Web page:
Paradoxically, it is by looking in depth through archives at the analysis of disasters impacts on societies (risks and vulnerability) and their mechanics that historians discover indirectly the responses formulated by our predecessors that DRR practitioners could consider as the basis for adaptation strategies today. As Virginia Garcia-Acosta explains, the complex and multifaceted relationship between nature and culture has fostered the creation and transmission of knowledge to reduce the risk exposure of ancient societies. Nevertheless, this relation can only be understood if it is studied in the 'longue durée'. Historians are thus interested in the forms taken by these adaptation measures to reduce the vulnerability of ecosystems and communities exposed to hazards. While adapting to current natural hazards is often confined to their strictly economic, technological and physical aspects, the historical perspective gives greater focus to those aspects more easily accessible to contemporaries, namely the cultural (risk perception, community relations, etc.), social (burden of inequalities, organisation of society, etc.), geographical (more exposed areas, fragility of environments, etc.) and politico-institutional (governance, standards and regulations, etc.) dimensions. Without these, it is very difficult to see how a society should react to an extreme event and how it should attempt (or not) to predict future crises by designing measures derived directly from past experience.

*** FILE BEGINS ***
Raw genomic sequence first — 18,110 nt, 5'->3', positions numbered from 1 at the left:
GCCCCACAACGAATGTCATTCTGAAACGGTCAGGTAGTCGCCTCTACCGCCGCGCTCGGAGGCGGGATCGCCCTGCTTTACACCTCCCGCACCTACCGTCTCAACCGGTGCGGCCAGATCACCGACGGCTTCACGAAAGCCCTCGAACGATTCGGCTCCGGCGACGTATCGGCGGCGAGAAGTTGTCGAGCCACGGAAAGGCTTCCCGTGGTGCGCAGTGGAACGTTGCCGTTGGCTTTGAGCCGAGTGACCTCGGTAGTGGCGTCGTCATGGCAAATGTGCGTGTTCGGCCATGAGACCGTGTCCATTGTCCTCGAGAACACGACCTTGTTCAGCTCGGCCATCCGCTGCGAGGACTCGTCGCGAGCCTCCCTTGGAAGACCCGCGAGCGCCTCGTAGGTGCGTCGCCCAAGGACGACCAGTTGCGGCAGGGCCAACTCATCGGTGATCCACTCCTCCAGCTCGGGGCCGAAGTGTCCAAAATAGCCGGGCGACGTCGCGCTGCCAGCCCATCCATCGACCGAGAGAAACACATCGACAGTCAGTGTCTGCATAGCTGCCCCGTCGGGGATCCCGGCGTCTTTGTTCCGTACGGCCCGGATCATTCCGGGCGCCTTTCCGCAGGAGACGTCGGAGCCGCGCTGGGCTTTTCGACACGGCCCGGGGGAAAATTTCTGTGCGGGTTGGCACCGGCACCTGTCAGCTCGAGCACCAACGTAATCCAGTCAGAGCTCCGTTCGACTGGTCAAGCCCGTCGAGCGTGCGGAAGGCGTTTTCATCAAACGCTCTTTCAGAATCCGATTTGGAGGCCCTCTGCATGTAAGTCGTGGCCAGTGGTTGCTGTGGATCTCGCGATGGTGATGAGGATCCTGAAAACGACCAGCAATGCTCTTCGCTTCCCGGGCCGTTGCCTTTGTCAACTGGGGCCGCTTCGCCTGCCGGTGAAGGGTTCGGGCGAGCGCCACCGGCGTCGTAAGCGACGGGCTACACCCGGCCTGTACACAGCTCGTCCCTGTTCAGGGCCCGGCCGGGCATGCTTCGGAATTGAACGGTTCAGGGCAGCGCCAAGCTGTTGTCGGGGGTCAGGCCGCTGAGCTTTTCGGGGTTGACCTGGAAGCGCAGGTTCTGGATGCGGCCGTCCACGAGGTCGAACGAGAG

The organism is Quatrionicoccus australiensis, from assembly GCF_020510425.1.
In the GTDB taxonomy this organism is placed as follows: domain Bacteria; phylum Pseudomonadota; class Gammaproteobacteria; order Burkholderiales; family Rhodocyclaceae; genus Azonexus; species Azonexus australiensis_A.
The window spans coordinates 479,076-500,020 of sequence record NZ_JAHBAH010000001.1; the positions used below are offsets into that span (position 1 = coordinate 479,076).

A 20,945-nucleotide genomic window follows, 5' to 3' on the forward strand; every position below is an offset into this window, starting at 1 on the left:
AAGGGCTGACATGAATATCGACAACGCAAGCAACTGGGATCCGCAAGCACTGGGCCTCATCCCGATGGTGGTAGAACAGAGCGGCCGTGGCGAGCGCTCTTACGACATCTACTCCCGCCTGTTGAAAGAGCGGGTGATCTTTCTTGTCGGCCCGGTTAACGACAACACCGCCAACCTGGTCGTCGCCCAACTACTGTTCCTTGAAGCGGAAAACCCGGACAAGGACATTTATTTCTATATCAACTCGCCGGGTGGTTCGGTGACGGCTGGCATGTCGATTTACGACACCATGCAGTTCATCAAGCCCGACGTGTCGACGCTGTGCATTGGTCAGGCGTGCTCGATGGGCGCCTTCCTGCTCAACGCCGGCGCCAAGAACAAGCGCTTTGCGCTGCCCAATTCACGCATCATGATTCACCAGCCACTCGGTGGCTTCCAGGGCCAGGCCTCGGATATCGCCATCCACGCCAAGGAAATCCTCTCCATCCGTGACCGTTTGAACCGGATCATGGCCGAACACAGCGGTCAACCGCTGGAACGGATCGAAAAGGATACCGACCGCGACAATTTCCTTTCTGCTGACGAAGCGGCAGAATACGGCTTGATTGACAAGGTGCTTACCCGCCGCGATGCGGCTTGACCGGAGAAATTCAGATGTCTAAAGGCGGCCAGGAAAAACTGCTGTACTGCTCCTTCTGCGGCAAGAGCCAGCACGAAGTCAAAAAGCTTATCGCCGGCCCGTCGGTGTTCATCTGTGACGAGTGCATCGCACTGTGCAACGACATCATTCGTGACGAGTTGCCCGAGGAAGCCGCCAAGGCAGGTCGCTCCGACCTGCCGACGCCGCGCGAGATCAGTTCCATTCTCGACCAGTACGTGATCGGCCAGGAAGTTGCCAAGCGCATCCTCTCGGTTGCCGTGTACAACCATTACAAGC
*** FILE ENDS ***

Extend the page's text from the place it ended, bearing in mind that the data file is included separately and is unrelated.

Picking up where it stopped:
This paper provides an overview of the potentialities offered by a historical approach by addressing its scientific and societal issues as well as its opportunities at the scale of different continents and cultural areas. The authors show the major role played by traditional societies and indigenous peoples in preserving and transmitting a culture of risk which today is threatened by an unprecedented memory break resulting from the process of globalization in the prospect of the cultural-anthropological conceptual framework. Finally, the paper presents two concrete examples of projects aiming to use historical lessons learned to reduce the vulnerability of local communities.
This paper is a contribution to the 2019 edition of the Global Assessment Report on Disaster Risk Reduction (GAR 2019).
To cite this paper:
Garnier, E. A memory for a better resilience to contemporary risks. Contributing Paper to GAR 2019